# How are the particles produced at the very early universe?

We know that according the standard model of cosmology $\Lambda {\rm CDM}$, there is a primordial plasma after the inflation. And then we study the non-equilibrium evolution of this plasma such as neutrino decoupling, nucleosynthesis, photo decoupling etc. But do anyone know where do the particles in the primordial plasma come from? Are they produced during the inflation? Take any particular kind of particle (baryon, lepton) as an example, where do the primordial particles come from?

• Which particles, in particular? If you want to know about all of them, this is rather too broad. – Kyle Oman May 9 '16 at 6:56
• @KyleOman We know that there are neutrinos leptons and baryons in the plasma. Where do they come from? – Wein Eld May 9 '16 at 7:01
• @KyleOman, if you please, you can take any particular kind of particle as an example, to explain where do the primordial particles come from. – Wein Eld May 9 '16 at 7:03
• This is all highly speculative, but the original particles in the primordial plasma could have either been formed from raw energy from the big bang within a very very short period after the big bang or they already existed in the small space prior to the explosion. The first atoms only formed during the recombination period when the amount of energy was low enough to allow particles to fall into lower energy states (albeit still incredibly hot). So it seems logical that the first particles formed from the "cooling" of energy, though we'll never be able to test that idea. – Neil May 9 '16 at 7:10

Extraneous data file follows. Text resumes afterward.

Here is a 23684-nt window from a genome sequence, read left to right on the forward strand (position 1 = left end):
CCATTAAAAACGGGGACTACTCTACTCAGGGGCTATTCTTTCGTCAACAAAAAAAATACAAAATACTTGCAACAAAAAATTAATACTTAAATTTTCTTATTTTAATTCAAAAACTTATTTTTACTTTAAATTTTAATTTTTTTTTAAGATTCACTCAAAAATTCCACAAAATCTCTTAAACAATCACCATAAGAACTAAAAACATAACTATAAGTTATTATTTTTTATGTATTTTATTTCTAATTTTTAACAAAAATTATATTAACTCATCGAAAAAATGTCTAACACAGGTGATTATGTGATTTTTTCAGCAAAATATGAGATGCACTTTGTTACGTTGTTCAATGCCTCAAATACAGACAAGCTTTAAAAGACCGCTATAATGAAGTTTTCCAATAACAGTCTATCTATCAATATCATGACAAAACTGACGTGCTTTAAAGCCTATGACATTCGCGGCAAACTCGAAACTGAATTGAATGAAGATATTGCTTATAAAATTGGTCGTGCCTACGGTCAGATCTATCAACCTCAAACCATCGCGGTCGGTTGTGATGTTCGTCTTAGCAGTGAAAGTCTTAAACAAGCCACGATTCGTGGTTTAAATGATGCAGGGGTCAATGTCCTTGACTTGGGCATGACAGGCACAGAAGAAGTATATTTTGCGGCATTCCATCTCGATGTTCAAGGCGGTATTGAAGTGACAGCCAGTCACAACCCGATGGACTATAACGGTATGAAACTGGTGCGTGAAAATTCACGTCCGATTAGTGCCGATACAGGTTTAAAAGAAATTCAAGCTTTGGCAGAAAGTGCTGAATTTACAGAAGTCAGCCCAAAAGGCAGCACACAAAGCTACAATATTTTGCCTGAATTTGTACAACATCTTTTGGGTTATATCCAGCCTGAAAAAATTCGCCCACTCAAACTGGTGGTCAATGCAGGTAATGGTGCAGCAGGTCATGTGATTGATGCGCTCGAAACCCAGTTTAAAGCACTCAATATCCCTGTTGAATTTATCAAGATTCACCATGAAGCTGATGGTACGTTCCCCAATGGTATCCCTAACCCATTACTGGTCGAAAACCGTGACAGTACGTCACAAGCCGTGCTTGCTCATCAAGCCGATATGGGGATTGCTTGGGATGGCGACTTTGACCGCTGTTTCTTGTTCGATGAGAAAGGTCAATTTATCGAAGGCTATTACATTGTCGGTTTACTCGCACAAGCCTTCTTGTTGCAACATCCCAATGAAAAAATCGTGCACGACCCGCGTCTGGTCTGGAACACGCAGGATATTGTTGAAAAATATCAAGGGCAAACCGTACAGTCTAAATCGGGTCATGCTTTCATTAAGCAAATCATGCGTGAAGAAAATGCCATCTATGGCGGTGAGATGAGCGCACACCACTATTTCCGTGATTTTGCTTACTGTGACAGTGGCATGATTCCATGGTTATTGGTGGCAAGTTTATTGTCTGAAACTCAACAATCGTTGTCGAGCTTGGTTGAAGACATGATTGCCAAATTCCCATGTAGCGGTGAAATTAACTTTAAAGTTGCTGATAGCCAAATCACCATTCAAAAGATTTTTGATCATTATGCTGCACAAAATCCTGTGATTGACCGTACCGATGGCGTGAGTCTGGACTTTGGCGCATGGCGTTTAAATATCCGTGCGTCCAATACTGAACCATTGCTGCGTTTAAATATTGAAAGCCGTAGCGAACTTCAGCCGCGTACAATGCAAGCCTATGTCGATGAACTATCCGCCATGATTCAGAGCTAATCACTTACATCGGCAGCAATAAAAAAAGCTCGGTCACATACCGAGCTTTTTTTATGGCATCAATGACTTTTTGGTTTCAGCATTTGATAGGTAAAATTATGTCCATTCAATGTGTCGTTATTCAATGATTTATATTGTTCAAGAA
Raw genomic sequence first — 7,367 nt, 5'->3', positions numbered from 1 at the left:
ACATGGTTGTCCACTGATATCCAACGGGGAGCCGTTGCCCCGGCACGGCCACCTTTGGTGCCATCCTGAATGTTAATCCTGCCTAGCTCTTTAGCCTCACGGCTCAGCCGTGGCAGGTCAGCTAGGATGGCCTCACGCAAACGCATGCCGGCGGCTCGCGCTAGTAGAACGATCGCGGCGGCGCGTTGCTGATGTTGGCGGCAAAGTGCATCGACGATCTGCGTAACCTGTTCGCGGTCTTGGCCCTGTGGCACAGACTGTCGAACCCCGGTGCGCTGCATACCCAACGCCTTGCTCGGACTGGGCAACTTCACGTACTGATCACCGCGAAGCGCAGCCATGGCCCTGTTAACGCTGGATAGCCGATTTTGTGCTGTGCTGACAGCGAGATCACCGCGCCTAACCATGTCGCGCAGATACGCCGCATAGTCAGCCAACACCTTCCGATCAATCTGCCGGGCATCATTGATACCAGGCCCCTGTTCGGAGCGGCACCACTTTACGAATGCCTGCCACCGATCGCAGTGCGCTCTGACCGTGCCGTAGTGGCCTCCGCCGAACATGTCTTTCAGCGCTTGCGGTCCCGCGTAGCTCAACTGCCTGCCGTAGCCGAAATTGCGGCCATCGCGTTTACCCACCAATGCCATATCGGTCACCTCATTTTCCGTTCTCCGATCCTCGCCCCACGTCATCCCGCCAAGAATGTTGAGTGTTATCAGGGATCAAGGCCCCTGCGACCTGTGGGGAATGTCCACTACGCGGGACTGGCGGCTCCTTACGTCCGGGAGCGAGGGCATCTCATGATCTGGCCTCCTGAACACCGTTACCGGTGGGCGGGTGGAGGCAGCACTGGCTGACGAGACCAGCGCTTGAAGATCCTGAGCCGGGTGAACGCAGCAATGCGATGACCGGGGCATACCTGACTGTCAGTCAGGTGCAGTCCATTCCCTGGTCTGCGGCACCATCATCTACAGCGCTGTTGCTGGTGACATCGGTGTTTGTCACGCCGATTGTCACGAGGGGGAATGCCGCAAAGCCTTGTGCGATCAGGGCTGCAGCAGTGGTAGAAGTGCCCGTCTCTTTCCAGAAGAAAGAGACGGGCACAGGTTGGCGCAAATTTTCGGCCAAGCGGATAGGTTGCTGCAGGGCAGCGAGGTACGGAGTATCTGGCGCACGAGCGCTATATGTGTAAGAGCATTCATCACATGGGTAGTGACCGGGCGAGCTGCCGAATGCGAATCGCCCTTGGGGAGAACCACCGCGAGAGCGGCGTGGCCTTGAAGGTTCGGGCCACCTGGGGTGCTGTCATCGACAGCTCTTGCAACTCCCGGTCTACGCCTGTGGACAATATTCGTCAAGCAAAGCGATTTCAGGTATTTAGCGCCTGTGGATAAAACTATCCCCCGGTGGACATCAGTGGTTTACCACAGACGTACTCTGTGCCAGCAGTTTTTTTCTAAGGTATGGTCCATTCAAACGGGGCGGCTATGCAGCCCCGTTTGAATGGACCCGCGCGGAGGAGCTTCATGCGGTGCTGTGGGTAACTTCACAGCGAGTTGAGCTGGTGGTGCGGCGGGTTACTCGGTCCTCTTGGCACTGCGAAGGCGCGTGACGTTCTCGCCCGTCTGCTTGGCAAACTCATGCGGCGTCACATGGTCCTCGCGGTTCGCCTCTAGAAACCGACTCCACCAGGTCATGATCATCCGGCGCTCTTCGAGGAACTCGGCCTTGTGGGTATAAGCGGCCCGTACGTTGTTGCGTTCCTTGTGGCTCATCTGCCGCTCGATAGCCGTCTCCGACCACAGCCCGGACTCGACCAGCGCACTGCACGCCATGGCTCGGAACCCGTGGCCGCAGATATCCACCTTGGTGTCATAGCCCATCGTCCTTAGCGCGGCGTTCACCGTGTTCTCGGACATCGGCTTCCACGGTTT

• There were no more particles in that quark-gluon plasma than there are particles today. The particle concept is a misunderstanding based on what can be seen in particle detectors where high energy states of quantum fields are weakly interacting with matter. In the primordial universe the energy density and temperature was much higher and these fields coupled more strongly to each other. Some of them thermalized at a certain temperatures and then effectively decoupled, leaving background "radiation" of a certain energy, which then got "redshifted" by the cosmological expansion. – CuriousOne May 9 '16 at 8:11